Thursday, January 27, 2005

Multiple lives

Multiple lives

Posted 09:59pm (Mla time) Jan 26, 2005
By Juan Mercado
Inquirer News Service

Editor's Note: Published on page A12 of the January 27, 2005 issue of the Philippine Daily Inquirer

ANOTHER Australian newspaper has given local readers a rare insight into one of our reclusive -- and controversial -- Filipino businessmen, Eduardo Cojuangco.

As Australia's oldest (founded 1831) daily, the Sydney Morning Herald arguably packs the most clout in Down Under's largest city. Herald's measured style outstrips the influence of Rupert Murdoch's sensation-packed Daily Telegraph.

In "The Two Lives of the Boss," the Herald's Kate Askew underscores contrasts in the Cojuangco that Australians and Filipinos see.

Earlier, Sun Herald's Frank Walker reported how Australian courts tracked Ferdinand Marcos funneling, between 1982 and 1985, almost $169 million from the shell Lichtenstein foundation Vibur. Laundered funds set up, in luxury, a then-pregnant former Playboy model, Evelyn Hegyesi. Her daughter was named Analisa Josefa. "Marcos' mother was Josefa," Walker wrote.

Padding about, without bodyguards, in his $3-million Spanish style-hacienda in Mudgee (population: 8,500), New South Wales, "Cojuangco could be any gentleman farmer and horse breeder," Askew writes. "He leads a private life and does not mix with Filipinos living here."

But his $1.78-billion bid for a dairy company, National Foods, made via publicly listed San Miguel Corp., thrust him into the limelight. "National Foods' high brand integrity is vital to the Philippine company ... San Miguel is hardly a well-known brand here." If the deal is sealed, "40 percent of the Philippine company's revenues will be sourced in Australia."

But life isn't simple on home soil for the insulari who "became extraordinarily wealthy during the Marcos regime," then scrammed with them to Hawaii, a step ahead of furious people power crowds.

"Unlike Marcos, Cojuangco wound his way back to the top when the time was right," Askew notes. He hitched his wagon to Joseph Estrada who won in 1998, but whose corrupt government was ejected by People Power II.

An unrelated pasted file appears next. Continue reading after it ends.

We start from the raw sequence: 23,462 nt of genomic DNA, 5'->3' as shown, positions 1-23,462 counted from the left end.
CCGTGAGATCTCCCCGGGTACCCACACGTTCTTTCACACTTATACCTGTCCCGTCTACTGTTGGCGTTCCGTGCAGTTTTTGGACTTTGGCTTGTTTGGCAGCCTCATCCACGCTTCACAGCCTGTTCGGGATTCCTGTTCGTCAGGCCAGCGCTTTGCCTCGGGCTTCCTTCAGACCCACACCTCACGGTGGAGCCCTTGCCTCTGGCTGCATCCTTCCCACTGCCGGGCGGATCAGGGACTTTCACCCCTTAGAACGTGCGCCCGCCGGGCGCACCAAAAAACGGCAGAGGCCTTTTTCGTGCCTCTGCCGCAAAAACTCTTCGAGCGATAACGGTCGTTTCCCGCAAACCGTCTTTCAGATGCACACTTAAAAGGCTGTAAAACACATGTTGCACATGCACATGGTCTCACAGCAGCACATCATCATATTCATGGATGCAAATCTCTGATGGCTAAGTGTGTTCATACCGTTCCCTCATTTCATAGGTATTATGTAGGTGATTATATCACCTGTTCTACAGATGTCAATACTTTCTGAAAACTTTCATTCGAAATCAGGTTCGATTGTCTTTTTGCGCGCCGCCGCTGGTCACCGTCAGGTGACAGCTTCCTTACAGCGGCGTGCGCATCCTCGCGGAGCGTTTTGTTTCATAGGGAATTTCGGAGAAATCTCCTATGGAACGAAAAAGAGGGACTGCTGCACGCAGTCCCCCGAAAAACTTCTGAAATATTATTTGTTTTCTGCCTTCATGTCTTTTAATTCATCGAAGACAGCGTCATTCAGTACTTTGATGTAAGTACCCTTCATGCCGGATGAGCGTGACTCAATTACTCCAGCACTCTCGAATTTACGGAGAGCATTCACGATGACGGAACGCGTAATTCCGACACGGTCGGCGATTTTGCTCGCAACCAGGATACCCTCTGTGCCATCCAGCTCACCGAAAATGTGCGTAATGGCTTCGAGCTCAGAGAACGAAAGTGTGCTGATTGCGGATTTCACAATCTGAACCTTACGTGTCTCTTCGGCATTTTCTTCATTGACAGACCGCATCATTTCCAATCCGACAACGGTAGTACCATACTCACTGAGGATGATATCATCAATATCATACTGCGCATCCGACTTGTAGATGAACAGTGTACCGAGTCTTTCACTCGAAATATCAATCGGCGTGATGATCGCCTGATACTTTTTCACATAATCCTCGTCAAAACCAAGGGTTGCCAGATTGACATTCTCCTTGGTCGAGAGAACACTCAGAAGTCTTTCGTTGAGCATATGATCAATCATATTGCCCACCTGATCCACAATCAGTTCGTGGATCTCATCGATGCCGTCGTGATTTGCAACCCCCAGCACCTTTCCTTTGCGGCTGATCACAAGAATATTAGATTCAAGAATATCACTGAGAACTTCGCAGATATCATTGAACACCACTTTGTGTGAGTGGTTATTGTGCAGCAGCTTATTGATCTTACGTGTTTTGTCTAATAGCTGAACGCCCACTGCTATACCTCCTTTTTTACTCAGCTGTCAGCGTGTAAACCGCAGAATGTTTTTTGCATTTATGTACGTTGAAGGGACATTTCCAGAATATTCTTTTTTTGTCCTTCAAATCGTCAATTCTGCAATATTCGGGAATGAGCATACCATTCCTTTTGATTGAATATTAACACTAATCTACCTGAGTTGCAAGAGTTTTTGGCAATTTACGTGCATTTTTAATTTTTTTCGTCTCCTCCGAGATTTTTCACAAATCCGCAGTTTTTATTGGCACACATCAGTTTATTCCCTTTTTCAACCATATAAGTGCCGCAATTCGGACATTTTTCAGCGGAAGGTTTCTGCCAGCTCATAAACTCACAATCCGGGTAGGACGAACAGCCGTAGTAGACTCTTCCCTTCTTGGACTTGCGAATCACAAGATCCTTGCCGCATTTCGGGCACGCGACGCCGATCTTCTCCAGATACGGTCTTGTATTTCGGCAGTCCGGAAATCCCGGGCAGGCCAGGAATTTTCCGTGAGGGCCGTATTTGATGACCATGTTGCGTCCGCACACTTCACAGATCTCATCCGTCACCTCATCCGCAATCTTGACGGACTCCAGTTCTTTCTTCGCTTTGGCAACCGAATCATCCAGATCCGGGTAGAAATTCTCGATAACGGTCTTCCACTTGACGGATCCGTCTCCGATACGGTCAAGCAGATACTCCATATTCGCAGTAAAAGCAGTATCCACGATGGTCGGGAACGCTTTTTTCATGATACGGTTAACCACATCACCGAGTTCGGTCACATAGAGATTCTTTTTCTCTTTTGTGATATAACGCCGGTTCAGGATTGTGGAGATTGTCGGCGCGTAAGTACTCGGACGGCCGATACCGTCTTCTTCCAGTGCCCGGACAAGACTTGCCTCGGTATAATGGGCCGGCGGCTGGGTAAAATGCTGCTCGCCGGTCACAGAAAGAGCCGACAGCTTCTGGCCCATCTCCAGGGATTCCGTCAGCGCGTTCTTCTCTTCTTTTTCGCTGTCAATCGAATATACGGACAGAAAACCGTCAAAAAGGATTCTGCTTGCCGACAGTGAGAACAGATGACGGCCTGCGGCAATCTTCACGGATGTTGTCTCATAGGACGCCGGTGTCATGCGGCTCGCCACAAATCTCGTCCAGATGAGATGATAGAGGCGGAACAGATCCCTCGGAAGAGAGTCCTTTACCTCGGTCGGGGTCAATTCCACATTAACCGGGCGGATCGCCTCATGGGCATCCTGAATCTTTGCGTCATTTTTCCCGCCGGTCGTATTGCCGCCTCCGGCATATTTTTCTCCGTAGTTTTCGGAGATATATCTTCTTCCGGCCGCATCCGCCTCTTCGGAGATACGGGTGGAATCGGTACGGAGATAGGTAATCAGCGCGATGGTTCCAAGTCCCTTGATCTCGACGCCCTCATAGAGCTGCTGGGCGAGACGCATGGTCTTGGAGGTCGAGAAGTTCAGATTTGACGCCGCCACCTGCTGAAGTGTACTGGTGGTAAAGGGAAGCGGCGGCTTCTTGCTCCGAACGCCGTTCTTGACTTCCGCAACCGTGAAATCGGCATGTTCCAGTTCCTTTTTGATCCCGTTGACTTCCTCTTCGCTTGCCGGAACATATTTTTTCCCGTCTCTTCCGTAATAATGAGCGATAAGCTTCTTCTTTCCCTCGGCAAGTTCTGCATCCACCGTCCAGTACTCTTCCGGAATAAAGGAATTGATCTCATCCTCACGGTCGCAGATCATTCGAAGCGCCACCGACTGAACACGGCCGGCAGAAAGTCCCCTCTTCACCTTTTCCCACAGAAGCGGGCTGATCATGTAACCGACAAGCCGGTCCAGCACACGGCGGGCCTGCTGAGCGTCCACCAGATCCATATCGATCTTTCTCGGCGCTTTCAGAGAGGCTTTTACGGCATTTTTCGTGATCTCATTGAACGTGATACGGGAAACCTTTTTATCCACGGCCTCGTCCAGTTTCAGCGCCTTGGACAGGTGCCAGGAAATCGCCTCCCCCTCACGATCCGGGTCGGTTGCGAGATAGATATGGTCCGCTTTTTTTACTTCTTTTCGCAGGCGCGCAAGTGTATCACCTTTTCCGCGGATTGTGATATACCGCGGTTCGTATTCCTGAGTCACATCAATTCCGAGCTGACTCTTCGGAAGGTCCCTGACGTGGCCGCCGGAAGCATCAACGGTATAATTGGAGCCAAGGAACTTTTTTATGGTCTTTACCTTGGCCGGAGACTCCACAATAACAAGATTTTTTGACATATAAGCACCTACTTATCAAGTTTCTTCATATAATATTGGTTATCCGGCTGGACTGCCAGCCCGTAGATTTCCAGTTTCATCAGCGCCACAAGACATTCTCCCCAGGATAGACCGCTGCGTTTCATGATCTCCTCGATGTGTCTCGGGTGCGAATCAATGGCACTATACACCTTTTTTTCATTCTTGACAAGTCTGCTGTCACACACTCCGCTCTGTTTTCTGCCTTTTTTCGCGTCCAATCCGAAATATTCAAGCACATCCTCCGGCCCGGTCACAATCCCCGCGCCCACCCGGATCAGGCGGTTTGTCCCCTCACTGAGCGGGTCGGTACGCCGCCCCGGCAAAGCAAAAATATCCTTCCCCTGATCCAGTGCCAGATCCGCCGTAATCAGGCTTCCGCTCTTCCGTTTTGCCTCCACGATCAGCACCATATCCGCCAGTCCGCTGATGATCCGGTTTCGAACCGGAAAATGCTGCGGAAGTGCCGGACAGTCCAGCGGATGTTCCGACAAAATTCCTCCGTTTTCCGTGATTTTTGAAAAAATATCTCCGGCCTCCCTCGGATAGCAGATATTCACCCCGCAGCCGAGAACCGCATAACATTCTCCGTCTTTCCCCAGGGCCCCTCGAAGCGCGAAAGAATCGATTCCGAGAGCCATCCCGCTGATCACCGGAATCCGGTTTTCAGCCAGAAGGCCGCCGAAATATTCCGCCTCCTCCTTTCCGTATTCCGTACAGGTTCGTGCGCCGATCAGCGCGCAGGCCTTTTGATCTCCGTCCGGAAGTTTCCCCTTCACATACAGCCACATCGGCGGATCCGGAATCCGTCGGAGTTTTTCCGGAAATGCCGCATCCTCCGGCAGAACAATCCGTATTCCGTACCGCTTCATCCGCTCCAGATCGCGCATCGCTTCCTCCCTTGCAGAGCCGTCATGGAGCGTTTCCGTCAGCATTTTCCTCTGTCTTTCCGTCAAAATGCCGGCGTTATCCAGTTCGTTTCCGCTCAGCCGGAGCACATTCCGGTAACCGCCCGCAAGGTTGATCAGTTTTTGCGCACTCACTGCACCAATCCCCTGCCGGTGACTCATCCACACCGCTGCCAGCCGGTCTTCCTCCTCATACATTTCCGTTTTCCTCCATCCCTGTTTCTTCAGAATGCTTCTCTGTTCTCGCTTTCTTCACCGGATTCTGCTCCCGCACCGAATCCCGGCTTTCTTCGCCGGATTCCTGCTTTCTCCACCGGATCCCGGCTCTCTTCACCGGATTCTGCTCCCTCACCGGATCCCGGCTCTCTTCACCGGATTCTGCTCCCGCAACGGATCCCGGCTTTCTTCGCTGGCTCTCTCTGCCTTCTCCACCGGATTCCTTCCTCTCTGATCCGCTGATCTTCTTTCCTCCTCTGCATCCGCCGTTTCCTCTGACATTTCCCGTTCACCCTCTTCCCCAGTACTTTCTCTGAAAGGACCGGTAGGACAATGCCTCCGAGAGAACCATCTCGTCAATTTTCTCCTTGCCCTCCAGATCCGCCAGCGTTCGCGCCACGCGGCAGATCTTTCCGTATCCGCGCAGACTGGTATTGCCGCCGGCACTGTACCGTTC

Cojuangco "bought himself a couple of years' grace with the Arroyo government." He yielded seats on the San Miguel board and leveraged a 15-percent (now 19.1-percent) investment by the brewer Kirin. "Arroyo remains wary of Cojuangco," even as San Miguel revenue grew by 21 percent under Cojuangco's watch.

The coconut levy, however, haunts Cojuangco. So does the tough Haydee Yorac, chair of the Presidential Commission on Good Government (PCGG). How did Cojuangco nail 20 percent of San Miguel? the PCGG asks. And were additional shares of San Miguel bought with the levy, which, as the Catholic Bishops' Conference noted, cronies controlled?

The anti-graft court and the Supreme Court have ruled that coconut revenues are public funds. Cojuangco's legal counsel, Estelito Mendoza, emphasized to the Herald that the recent ruling did not relate to Cojuangco's own stake of 19.2 percent in San Miguel. That's to salvage part of the loot, scoffs the Philippine Peasant Institute.

In retaliation, "the Brat Pack" of Cojuangco's Nationalist People's Coalition tried to impeach Chief Justice Hilario Davide. "The complaint was thrown out," Askew recalled.

Are those the same forces at work in the new moves to downgrade the PCGG from an independent agency into an attached office, allegedly for efficiency and economy? "The voice is that of Jacob, but the hands are that of Esau."

Levies bought the First United Bank, then being offered for sale by no other than Cojuangco. It became the United Coconut Planters Bank (UCPB). For every nine shares issued to so-called coconut farmers, Cojuangco got one, Yorac says in a paper she wrote for the Herald.

In addition, he managed the bank for a decade and chose all its directors. Martial law dictated that all levies were deposited with UCPB at zero interest. More significant, who was the unnamed principal who snapped up 20 percent, dipping into the levy? Yorac asks.

When people power erupted on Feb. 25, 1986, the identity became clear. "Stock certificates of these holding companies endorsed in blank were found in the hastily abandoned bedroom and toilets of the former occupants of Malacañang."

Many Filipinos believe the country should now move beyond legal arguments. "Half of the country believes Cojuangco used his position with Marcos to build up his own interests," the Herald notes. Others commend him for standing up to the foreign coconut industry.

After winning the Fernhill Handicap with the Gai Waterhouse-trained gelding Clonmel in 2000, Cojuangco gave one of his rare public addresses. "I enjoyed Australia the first time I came here to buy a horse in 1959," he told the crowd. "This is my second country. My family, my grandchildren, they also love it."